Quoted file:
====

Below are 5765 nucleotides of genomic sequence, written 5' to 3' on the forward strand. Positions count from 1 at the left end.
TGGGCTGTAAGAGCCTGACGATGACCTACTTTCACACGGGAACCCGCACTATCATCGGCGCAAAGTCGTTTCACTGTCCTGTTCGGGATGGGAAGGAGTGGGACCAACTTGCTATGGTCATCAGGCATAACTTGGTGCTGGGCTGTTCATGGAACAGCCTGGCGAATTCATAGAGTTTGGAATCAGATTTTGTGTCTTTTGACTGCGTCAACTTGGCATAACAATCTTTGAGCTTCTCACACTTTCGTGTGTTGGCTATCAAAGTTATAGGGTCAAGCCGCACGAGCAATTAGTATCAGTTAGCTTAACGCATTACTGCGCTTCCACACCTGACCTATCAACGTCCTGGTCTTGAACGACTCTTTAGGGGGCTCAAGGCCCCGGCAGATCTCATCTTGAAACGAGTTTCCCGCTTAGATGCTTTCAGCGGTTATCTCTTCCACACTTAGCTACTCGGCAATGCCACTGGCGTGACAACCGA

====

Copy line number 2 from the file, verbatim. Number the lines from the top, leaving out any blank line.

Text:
TGGGCTGTAAGAGCCTGACGATGACCTACTTTCACACGGGAACCCGCACTATCATCGGCGCAAAGTCGTTTCACTGTCCTGTTCGGGATGGGAAGGAGTGGGACCAACTTGCTATGGTCATCAGGCATAACTTGGTGCTGGGCTGTTCATGGAACAGCCTGGCGAATTCATAGAGTTTGGAATCAGATTTTGTGTCTTTTGACTGCGTCAACTTGGCATAACAATCTTTGAGCTTCTCACACTTTCGTGTGTTGGCTATCAAAGTTATAGGGTCAAGCCGCACGAGCAATTAGTATCAGTTAGCTTAACGCATTACTGCGCTTCCACACCTGACCTATCAACGTCCTGGTCTTGAACGACTCTTTAGGGGGCTCAAGGCCCCGGCAGATCTCATCTTGAAACGAGTTTCCCGCTTAGATGCTTTCAGCGGTTATCTCTTCCACACTTAGCTACTCGGCAATGCCACTGGCGTGACAACCGA